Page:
Ariel Pink's Haunted Graffiti - 'Mature Themes'

A hardcore record and the work of a unique mind

  • Release Date 20 Aug, 2012
  • Record Label 4AD
7 / 10
Madman, lo-fi genius, Godfather of Chillwave™ – discerning the exact contents of Ariel Pink’s brain should really be an Olympic sport for hipsters by now. Scoring a deal with 4AD after fate and timely props from Animal Collective conspired to make him a cult figure on the internetz, the 34-year-old LA tunesmith enjoyed crossover success of sorts with 2010’s ‘Before Today’, an album that subtly switched his focus from the warped murkiness of his home recordings to writing amazing pop songs.

He says he hopes ‘Mature Themes’ will make his Haunted Graffiti band “huge”, but you’d be nuts to believe him. Last time we checked, artists looking to grow their fanbase don’t rhyme “blowjobs of death” with “hopped-up on meth” on Track One, but that’s exactly what happens with ‘Mature Themes’, as Pink trots out surrealist obscenities in a faux-British accent on ‘Kinski Assassin’. His bid for the big time isn’t helped by the throwaway Devo vibes of second track, ‘Is This The Best Spot’ and its opening gambit: “G spot! H bomb! Let’s go!”

The title track indulges Pink’s sweet tooth for modern adult concerns with a chivalrous ballad complicated by an unsettling stream of non-sequiturs that passes for lyrics: “I don’t care about you/I wish I was taller than five-foot-four”. ‘Only In My Dreams’’ solid ’60s folk-rock extends the sweetly melodic run, before ‘Driftwood’ and ‘Early Birds Of Babylon’ plunge headlong into the darkness that lurks beneath Pink’s smeary pop ventriloquism. The former’s a fever dream of cross-eyed goats and hangmen with laughter in their eyes, the latter a dub-leaning affair interrupted by Pink singing, “Houdini do dis do dat/How does he DO dat?” Trust us, it’s funny.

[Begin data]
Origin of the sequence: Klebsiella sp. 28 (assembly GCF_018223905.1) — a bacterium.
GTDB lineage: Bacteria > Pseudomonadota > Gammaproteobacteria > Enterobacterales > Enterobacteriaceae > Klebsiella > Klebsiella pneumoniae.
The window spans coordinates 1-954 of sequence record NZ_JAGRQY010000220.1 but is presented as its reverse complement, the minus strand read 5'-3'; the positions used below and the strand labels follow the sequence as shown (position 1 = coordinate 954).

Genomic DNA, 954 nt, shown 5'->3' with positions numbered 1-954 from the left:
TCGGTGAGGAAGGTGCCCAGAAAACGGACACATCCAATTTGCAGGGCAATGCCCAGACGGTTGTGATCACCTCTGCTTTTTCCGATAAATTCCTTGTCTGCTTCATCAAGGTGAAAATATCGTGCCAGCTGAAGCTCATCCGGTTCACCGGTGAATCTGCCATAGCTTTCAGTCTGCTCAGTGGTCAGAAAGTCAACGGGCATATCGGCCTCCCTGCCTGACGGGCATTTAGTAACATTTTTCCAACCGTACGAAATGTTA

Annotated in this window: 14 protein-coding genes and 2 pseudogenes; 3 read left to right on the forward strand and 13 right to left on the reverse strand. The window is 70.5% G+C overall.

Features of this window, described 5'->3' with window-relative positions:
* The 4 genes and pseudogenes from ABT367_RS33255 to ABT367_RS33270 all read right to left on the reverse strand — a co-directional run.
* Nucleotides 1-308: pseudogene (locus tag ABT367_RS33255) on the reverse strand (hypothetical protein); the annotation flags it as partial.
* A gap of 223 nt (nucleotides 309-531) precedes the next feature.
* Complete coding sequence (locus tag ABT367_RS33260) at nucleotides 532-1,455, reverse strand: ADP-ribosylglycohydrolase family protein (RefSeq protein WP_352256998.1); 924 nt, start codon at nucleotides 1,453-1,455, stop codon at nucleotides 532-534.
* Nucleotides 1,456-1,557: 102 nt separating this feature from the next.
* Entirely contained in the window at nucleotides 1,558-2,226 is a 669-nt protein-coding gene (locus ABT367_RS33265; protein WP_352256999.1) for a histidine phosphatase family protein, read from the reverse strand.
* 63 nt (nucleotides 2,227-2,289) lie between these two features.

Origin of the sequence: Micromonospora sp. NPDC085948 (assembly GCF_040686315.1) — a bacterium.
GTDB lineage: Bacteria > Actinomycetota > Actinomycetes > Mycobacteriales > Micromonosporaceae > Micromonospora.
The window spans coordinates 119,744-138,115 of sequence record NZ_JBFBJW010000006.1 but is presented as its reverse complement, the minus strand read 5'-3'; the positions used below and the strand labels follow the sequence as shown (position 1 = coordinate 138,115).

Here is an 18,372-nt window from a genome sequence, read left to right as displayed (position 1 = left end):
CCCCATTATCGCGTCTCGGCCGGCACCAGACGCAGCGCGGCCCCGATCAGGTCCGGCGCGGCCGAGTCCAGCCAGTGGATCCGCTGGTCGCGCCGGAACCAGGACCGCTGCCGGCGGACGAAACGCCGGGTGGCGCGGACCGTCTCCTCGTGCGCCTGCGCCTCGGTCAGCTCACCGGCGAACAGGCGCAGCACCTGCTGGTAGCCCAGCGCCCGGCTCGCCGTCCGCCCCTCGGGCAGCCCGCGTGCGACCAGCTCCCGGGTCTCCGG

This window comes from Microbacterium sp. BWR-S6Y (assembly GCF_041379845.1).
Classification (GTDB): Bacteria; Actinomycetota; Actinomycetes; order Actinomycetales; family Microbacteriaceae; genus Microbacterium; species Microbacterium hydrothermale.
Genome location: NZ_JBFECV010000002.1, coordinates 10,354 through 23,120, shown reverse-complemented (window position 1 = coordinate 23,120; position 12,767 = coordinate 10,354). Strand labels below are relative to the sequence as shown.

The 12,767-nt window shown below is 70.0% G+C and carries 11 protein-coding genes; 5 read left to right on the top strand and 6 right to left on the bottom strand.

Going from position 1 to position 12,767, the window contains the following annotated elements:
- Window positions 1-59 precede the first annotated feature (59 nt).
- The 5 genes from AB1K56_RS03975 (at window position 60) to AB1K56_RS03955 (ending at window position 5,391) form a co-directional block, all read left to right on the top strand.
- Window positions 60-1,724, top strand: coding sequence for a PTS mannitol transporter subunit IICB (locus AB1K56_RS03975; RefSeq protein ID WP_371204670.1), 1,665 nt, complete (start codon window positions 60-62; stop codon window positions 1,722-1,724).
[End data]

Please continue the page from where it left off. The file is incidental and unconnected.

‘Schnitzel Boogie’ finds Pink ordering takeout over a Frank Zappa-esque, ad-jingle ditty, while ‘Symphony Of The Nymph’ continues the VHS-renaissance-fair sonic thread that pops up throughout ‘Mature Themes’, with deadpan lyrics about Pink’s alleged nymphomania: “I don’t mean to burn any bridges, but I can’t get enough of those bitches” (although last week he told NME it was actually about dogs). ‘Pink Slime’ recalls the sickly synth of his ‘Doldrums’-era work, while ‘Live It Up’ — a re-recording of a 2006 track — will be a must for fans of corporate training songs sung into a paper bag.

‘Nostradamus & Me’’s seven-minutes of cosmic ambience offer a breather from the zanier stuff. But it’s his collab with DaM-Funk, a tender, soulful cover of ‘Baby’ by ’70s posh lads Donny & Joe Emerson, that stands out in the same way ‘Bright Lit Blue Skies’ did on ‘Before Today’. Perhaps Pink only feels he can play straight with others’ material. Either way, ‘Mature Themes’’ fearless strangeness shows up the limits of Haunted Graffiti as a mainstream concern. It’s a hardcore record from a top-shelf kind of a guy, but the work of a unique mind.

Alex Denney

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